The word ideation is a buzzword. At times though it is still the correct word to use. Advisist has just launched and as can be expected there are some startup pains. They are not growing pains, as we haven’t grown yet. These are small problems I did not expect to encounter. An example is trying to keep calendars synchronized so that one does not book two activities for the same time.
Previously I managed this challenge by having two mobile devices, one personal and one business. Each device’s calendar was synchronized to the appropriate scheduling tool. That didn’t work for my new situation. I was still having the challenge of which calendar was active in the calendar application. Was it the iCloud based one or the Office 365 one? If it was the Office 365 one, was it Advisist or AVNation? I knew that there had to be a better way. Off to DuckDuckGo.com I went.
After some searching, the results were not looking promising. I could find many people who were having the same issue:
It was not looking promising. I paused and thought. Then I thought about the Ideation services we offer. I had defined, “experience to be created” by saying I wanted to synchronize calendars so that AVNation, Personal, and Advisist events show up in all three calendars. As I thought about it I added, do not confuse the meeting organizer by forwarding the invite. Now that it was clearly defined, I just had to figure out how.
The next portion was defining the process to make this happen. Some call this “process ideation.” I was not trying to figure out the “how” of what was going to be done. I was determining the steps or the flow of what needed to be done. I started with a basic list of:
- Create new event on Calendar X
- Inform calendars Y and Z that there is a new event
Well that is easy, but that isn’t synchronizing. It got a lot more complex as I thought about it.
- Create new event on calendar X
- Inform calendars Y and Z to create new event
- Create new event on calendar Y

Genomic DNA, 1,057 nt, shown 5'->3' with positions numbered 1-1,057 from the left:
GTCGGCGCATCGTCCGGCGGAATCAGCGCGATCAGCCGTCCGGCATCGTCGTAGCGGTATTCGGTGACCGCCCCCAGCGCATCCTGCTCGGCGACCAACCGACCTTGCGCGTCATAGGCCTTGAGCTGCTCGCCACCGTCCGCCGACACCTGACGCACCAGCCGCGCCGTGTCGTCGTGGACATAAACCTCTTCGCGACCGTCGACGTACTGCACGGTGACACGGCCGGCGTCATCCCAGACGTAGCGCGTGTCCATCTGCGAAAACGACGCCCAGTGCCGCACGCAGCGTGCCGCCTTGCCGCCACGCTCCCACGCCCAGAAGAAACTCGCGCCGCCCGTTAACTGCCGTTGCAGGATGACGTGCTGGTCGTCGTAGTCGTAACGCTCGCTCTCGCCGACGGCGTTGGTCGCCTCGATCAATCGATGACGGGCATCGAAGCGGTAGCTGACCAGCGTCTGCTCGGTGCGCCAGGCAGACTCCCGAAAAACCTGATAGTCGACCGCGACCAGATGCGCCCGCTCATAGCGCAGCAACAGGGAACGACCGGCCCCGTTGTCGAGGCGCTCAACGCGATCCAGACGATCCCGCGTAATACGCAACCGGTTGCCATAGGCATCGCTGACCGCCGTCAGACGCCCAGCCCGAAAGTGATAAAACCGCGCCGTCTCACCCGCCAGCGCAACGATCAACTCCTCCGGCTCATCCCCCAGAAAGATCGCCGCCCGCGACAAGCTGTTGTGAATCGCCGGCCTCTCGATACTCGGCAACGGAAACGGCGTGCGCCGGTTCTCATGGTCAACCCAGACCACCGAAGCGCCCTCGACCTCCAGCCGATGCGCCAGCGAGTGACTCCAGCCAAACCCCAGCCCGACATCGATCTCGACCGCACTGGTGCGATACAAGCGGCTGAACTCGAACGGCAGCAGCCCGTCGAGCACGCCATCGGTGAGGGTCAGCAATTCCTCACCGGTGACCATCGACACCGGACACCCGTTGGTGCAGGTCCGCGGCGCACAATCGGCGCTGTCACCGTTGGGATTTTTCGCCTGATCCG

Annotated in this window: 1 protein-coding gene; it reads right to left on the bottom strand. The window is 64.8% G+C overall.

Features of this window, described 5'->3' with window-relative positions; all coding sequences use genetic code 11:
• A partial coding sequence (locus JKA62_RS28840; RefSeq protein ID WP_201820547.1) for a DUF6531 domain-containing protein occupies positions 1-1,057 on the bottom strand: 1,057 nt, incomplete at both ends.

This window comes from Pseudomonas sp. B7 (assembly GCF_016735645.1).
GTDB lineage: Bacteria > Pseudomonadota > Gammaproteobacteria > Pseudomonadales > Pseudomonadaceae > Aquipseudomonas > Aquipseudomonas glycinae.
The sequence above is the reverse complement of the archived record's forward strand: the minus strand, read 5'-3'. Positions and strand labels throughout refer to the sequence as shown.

- Inform calendars X and Z – well that is a loop
An indicator was need to prevent the calendar from creating a mirrored event. That would be a really fun feedback loop. Should probably make it unique per event.
This was the part of the process ideation. I had documented processes for creating an event on multiple calendars. I had not defined the code or tools to be used. I then thought about the important word of synchronization. Calendar X must not only tell calendars Y and Z that there is a new event, it also needs to inform the other calendars if it is changed or deleted. I won’t go through all the steps I went through. The flow chart ended up a little more complex than expected. However based on the process I thought it would solve the issue and synchronize calendars.
The next step was to take the idea and create it in reality. Determining the way to accomplish and support the defined processes was easier than opening up a search engine and looking for the solution as could be seen by the previous results. I studied various off the shelf solutions that had the ability to perform the processes I outlined. I might not have known how they performed the task, I just knew that they could perform the tasks need to complete the processes needed. I was able to determine that Microsoft PowerAutomate Flows, part of Office 365, could perform the tasks I needed. There was one limiting factor, I needed to change the calendering service for one of my accounts to make items synchronize effectively. However after that I was able to configure the system to work with all my e-mails and calendar accounts.
Now comes the question everyone has: Why should I care? The point of this post is to show you that through Advisist’s experience and approach we are able to provide solutions that others have not been able to create.